Wood duck and mallard ducklings and pairs of Canada geese with their goslings easily catch our attention now. So do nesting American robins and common grackles.
Still, this also is warbler migration time, when the small birds are migrating through, often active but hidden in the foliage and going unnoticed by many people. Most experienced birders love the warblers and look forward to their arrival as a highlight. On a single day between about May 12 and 20, if conditions are right, 15 or 20 species of these 4- to 5-inch warm-weather songsters can be observed.
Most warblers winter in the tropics, from Mexico and the Caribbean to South America. These warm-weather birds feed mainly on insects, coming into Minnesota and places farther north for the nesting season. Although a good share of the warblers are brightly patterned and flit in the trees, some are more solid-colored and work closer to or on the ground.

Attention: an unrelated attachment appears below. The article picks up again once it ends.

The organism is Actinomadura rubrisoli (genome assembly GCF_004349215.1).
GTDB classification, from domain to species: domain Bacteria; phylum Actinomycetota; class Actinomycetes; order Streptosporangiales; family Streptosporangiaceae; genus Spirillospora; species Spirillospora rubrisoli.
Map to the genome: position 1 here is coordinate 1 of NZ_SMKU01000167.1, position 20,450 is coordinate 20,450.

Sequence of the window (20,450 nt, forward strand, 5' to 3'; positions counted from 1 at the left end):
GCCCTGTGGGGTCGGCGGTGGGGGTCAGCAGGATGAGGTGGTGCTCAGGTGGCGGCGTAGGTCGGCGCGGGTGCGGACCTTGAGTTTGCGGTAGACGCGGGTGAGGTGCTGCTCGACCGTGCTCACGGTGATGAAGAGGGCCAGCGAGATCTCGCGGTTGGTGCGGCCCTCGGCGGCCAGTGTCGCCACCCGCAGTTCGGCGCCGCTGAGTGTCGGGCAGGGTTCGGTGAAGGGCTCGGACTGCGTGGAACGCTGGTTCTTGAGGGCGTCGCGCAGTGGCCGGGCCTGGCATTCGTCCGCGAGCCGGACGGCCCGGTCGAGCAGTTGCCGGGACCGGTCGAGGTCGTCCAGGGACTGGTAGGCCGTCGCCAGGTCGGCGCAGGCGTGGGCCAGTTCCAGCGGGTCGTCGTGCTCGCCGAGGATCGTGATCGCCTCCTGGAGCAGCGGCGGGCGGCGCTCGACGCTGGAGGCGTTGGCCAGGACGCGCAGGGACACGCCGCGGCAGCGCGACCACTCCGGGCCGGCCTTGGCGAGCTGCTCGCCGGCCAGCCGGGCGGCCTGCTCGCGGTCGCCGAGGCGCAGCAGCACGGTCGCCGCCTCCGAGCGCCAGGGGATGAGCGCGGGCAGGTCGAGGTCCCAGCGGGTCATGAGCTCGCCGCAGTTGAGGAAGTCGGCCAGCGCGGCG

A few of the warblers — the American redstart, common yellowthroat and yellow warbler — are summer residents throughout much of Minnesota. Many of the warblers head into Canada for the nesting season. The Tennessee, yellow-rumped, blackburnian, parula and black-throated green are among the species that nest in northeastern and north-central Minnesota and north into Canada.
Jim Gilbert’s observations have been part of the Minnesota Weatherguide Environment Calendars since 1977, and he is the author of five books on nature in Minnesota. He taught and worked as a naturalist for 50 years.